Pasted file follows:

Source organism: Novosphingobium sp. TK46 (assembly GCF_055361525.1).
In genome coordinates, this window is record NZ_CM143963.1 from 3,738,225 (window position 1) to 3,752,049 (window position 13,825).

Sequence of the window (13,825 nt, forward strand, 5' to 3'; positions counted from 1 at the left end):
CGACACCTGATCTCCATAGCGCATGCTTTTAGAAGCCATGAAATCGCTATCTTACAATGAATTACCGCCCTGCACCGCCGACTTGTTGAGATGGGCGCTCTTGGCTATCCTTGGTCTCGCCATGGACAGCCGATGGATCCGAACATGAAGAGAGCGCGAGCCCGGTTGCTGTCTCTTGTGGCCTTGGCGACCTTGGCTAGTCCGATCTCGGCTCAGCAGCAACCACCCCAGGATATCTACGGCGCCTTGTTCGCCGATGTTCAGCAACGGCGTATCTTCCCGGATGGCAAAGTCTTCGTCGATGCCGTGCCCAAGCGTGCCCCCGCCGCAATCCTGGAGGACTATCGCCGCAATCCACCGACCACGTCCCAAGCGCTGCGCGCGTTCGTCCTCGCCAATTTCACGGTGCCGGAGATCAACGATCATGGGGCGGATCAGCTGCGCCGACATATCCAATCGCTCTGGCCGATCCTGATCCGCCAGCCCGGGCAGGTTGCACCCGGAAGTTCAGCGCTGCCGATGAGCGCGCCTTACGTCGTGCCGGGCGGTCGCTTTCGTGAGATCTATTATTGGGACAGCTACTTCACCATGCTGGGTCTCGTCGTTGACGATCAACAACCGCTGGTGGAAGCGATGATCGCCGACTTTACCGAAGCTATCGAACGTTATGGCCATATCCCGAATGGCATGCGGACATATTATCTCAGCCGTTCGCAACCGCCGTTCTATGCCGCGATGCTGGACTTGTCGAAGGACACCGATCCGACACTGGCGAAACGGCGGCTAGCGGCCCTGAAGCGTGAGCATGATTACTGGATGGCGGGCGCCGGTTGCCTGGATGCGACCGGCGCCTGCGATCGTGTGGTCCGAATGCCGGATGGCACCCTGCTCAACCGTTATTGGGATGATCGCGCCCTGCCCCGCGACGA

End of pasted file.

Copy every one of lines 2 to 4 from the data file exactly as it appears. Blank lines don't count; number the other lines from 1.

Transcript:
In genome coordinates, this window is record NZ_CM143963.1 from 3,738,225 (window position 1) to 3,752,049 (window position 13,825).

Sequence of the window (13,825 nt, forward strand, 5' to 3'; positions counted from 1 at the left end):
CGACACCTGATCTCCATAGCGCATGCTTTTAGAAGCCATGAAATCGCTATCTTACAATGAATTACCGCCCTGCACCGCCGACTTGTTGAGATGGGCGCTCTTGGCTATCCTTGGTCTCGCCATGGACAGCCGATGGATCCGAACATGAAGAGAGCGCGAGCCCGGTTGCTGTCTCTTGTGGCCTTGGCGACCTTGGCTAGTCCGATCTCGGCTCAGCAGCAACCACCCCAGGATATCTACGGCGCCTTGTTCGCCGATGTTCAGCAACGGCGTATCTTCCCGGATGGCAAAGTCTTCGTCGATGCCGTGCCCAAGCGTGCCCCCGCCGCAATCCTGGAGGACTATCGCCGCAATCCACCGACCACGTCCCAAGCGCTGCGCGCGTTCGTCCTCGCCAATTTCACGGTGCCGGAGATCAACGATCATGGGGCGGATCAGCTGCGCCGACATATCCAATCGCTCTGGCCGATCCTGATCCGCCAGCCCGGGCAGGTTGCACCCGGAAGTTCAGCGCTGCCGATGAGCGCGCCTTACGTCGTGCCGGGCGGTCGCTTTCGTGAGATCTATTATTGGGACAGCTACTTCACCATGCTGGGTCTCGTCGTTGACGATCAACAACCGCTGGTGGAAGCGATGATCGCCGACTTTACCGAAGCTATCGAACGTTATGGCCATATCCCGAATGGCATGCGGACATATTATCTCAGCCGTTCGCAACCGCCGTTCTATGCCGCGATGCTGGACTTGTCGAAGGACACCGATCCGACACTGGCGAAACGGCGGCTAGCGGCCCTGAAGCGTGAGCATGATTACTGGATGGCGGGCGCCGGTTGCCTGGATGCGACCGGCGCCTGCGATCGTGTGGTCCGAATGCCGGATGGCACCCTGCTCAACCGTTATTGGGATGATCGCGCCCTGCCCCGCGACGA